My gardening M.O. is that if it looks good, tastes good, or smells good, i want to grow it. Focusing on the plants specifically chosen for my health and emotional stability is a way to be sure I achieve all that, and possibly live a longer and happier life. It doesn't get much better than that. Besides...... i'm a very physically active gardener, and I haul, drag, push, lift and carry a lot of heavy and awkward materials without help. I'm what society feels obligated to consider a senior, but i am pretty vain about my upper body strength and muscle, as well as my well-developed legs. Gardening bonus - a better social life for me.


Beautiful flowering vegetable plants and herbs. 
Keep most of these in your vegetable garden, but scatter a few plants in your Ornamental Longevity Garden.

  1. Asparagus: A useful basic green.
    Height 2m  Spread 50cm Season July-November
  2. Garlic chives: Pure white flowers and a perfect perennial.
    Height 50cm Spread 30cm Season July-October
  3. Lemon verbena: Easily grown in a pot.
    Height 1m Spread 50cm Season October
  4. Cabbage: Any type will work.
    Height 1.5m Spread 75cm Season April-November
  5. Fennel: A bouquet on its own.
    Height 1.2m Spread 75cm Season August-November
  6. Tree spinach: Huge plant, will reseed.
    Height 3m Spread 50cm Season August-November
  7. Chinese broccoli (kai-lan): White edible flowers.
    Height 1.25m Spread 20cm Season Spring-autumn from several sowings.
  8. Oysterleaf: Hardy perennial.
    Height 25cm Spread 65cm Season April and September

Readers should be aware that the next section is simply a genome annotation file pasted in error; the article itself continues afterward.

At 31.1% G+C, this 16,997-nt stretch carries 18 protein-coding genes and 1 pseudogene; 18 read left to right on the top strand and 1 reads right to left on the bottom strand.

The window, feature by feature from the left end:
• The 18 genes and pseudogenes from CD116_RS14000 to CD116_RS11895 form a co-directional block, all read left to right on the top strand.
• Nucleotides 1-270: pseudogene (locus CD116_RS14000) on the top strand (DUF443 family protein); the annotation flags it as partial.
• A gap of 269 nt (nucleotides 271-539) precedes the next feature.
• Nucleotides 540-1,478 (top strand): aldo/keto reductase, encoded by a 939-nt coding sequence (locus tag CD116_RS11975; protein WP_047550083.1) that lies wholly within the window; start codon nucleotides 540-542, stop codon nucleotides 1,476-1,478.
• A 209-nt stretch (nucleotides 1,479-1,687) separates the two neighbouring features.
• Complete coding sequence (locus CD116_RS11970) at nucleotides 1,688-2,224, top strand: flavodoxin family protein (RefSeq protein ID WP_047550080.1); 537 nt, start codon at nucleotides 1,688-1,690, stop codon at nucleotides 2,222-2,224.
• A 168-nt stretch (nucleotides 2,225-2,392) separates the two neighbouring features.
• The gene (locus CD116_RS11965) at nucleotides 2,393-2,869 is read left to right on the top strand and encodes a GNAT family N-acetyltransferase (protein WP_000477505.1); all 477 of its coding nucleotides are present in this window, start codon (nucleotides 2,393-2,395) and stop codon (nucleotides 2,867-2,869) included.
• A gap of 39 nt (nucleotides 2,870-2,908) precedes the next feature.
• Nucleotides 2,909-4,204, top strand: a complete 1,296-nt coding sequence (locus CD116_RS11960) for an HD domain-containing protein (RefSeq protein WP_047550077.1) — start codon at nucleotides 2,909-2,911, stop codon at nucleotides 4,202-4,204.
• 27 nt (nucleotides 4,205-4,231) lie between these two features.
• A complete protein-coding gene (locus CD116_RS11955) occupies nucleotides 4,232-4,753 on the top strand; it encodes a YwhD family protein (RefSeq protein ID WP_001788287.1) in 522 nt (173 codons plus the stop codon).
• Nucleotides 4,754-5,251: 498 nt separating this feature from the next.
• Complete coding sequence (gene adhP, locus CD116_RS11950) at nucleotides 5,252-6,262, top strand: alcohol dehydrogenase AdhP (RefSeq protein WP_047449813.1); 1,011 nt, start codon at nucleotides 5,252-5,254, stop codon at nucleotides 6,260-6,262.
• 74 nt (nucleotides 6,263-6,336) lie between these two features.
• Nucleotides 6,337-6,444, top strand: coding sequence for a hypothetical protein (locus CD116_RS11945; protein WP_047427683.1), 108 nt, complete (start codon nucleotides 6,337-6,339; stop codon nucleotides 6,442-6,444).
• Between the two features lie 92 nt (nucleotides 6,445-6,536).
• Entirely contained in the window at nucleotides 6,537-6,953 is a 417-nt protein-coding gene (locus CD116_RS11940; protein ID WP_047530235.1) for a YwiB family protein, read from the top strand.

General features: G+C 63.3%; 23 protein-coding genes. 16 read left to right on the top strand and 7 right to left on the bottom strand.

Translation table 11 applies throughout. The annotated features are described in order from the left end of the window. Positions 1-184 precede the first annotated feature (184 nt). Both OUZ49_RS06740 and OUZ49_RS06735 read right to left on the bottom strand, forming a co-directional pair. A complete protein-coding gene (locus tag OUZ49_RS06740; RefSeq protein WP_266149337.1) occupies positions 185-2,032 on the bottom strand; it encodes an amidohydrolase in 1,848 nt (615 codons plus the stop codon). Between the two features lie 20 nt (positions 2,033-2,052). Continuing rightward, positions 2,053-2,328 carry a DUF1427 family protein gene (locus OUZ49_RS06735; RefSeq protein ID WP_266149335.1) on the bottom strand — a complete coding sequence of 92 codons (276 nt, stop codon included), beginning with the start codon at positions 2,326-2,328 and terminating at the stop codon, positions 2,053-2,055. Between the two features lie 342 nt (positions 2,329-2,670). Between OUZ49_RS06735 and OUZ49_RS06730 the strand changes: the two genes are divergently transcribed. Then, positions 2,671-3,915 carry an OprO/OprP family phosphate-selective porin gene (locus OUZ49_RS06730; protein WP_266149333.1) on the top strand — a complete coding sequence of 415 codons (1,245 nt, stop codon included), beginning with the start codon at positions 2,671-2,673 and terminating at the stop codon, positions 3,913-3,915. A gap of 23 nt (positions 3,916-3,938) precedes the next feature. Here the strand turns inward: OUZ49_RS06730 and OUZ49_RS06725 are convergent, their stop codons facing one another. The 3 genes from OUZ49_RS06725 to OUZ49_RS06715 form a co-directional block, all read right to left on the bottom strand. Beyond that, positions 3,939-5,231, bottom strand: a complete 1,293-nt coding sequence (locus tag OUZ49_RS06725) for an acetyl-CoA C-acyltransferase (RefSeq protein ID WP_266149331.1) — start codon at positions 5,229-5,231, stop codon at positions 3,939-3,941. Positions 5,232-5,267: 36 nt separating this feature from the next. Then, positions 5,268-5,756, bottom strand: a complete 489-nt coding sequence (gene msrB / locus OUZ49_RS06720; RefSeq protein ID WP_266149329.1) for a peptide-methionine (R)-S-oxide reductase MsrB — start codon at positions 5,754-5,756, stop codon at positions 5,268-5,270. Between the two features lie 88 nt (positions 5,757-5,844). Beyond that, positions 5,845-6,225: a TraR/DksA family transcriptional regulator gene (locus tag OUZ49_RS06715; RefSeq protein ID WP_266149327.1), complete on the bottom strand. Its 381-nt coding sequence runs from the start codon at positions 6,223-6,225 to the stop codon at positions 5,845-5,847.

9. Carrot: Delightful lace umbels for months.
    Height 1m Spread 40cm Season July-November
  10. Garlic chives: Strong sturdy stems and flowers that will last for ten days.
    Height 50cm Spread 30cm Season July-October
  11. Orach: Very useful in bouquets.
    Height 1.5m Spread 30cm Season September-October
  12. Chinese broccoli (Kai-lan): Fastest growing broccoli with white flowers and lots of side shoots.
    Height 1.25m Spread 20cm Season Spring-autumn from several sowings
  13. Red basil: Dark wine colour and a perfect scent.
    Height 50cm Spread 50cm Season August-October
  14. Leek: Very useful, long-lasting flowers.
    Height 1.5m Spread 25cm Season August-September




Blue Zone

National Geographic

Culture trip



Visit this page for Blue Zones longevity information - what and how the longest living people eat

Blue Zones Article:   "Princeton researchers have identified the benefit of an activity largely overlooked by policymakers—home gardening."
 Research Shows Gardening Boosts Mood as Much as Exercise